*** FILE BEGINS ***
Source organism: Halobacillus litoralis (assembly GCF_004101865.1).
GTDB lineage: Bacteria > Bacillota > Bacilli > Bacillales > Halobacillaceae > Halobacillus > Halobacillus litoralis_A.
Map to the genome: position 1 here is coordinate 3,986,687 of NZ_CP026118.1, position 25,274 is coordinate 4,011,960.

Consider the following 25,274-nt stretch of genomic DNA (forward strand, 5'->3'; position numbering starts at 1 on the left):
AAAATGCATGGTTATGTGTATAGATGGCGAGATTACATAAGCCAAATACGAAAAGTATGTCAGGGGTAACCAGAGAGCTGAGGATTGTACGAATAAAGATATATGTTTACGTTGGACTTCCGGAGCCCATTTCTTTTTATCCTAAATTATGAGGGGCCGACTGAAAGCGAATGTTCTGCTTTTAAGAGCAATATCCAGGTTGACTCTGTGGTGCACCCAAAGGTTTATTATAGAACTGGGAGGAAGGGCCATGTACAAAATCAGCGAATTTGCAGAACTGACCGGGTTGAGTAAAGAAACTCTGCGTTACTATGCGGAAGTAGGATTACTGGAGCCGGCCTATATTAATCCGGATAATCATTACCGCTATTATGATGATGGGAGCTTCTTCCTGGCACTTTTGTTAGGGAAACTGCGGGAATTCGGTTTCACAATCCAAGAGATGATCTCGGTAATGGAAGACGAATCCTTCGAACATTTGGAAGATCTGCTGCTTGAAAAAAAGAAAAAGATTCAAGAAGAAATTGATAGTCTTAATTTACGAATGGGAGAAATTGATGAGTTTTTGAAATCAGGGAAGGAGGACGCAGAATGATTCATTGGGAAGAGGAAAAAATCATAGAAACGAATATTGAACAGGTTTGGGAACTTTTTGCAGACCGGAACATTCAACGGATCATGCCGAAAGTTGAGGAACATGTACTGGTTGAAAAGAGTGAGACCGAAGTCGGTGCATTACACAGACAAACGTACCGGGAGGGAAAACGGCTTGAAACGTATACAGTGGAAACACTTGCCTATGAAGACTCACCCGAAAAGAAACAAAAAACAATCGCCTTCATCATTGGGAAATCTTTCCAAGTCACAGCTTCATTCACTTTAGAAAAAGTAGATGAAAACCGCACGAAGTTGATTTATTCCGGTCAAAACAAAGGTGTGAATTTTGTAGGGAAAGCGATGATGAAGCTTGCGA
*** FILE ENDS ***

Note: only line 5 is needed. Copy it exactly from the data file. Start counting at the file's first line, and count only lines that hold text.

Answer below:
AAAATGCATGGTTATGTGTATAGATGGCGAGATTACATAAGCCAAATACGAAAAGTATGTCAGGGGTAACCAGAGAGCTGAGGATTGTACGAATAAAGATATATGTTTACGTTGGACTTCCGGAGCCCATTTCTTTTTATCCTAAATTATGAGGGGCCGACTGAAAGCGAATGTTCTGCTTTTAAGAGCAATATCCAGGTTGACTCTGTGGTGCACCCAAAGGTTTATTATAGAACTGGGAGGAAGGGCCATGTACAAAATCAGCGAATTTGCAGAACTGACCGGGTTGAGTAAAGAAACTCTGCGTTACTATGCGGAAGTAGGATTACTGGAGCCGGCCTATATTAATCCGGATAATCATTACCGCTATTATGATGATGGGAGCTTCTTCCTGGCACTTTTGTTAGGGAAACTGCGGGAATTCGGTTTCACAATCCAAGAGATGATCTCGGTAATGGAAGACGAATCCTTCGAACATTTGGAAGATCTGCTGCTTGAAAAAAAGAAAAAGATTCAAGAAGAAATTGATAGTCTTAATTTACGAATGGGAGAAATTGATGAGTTTTTGAAATCAGGGAAGGAGGACGCAGAATGATTCATTGGGAAGAGGAAAAAATCATAGAAACGAATATTGAACAGGTTTGGGAACTTTTTGCAGACCGGAACATTCAACGGATCATGCCGAAAGTTGAGGAACATGTACTGGTTGAAAAGAGTGAGACCGAAGTCGGTGCATTACACAGACAAACGTACCGGGAGGGAAAACGGCTTGAAACGTATACAGTGGAAACACTTGCCTATGAAGACTCACCCGAAAAGAAACAAAAAACAATCGCCTTCATCATTGGGAAATCTTTCCAAGTCACAGCTTCATTCACTTTAGAAAAAGTAGATGAAAACCGCACGAAGTTGATTTATTCCGGTCAAAACAAAGGTGTGAATTTTGTAGGGAAAGCGATGATGAAGCTTGCGA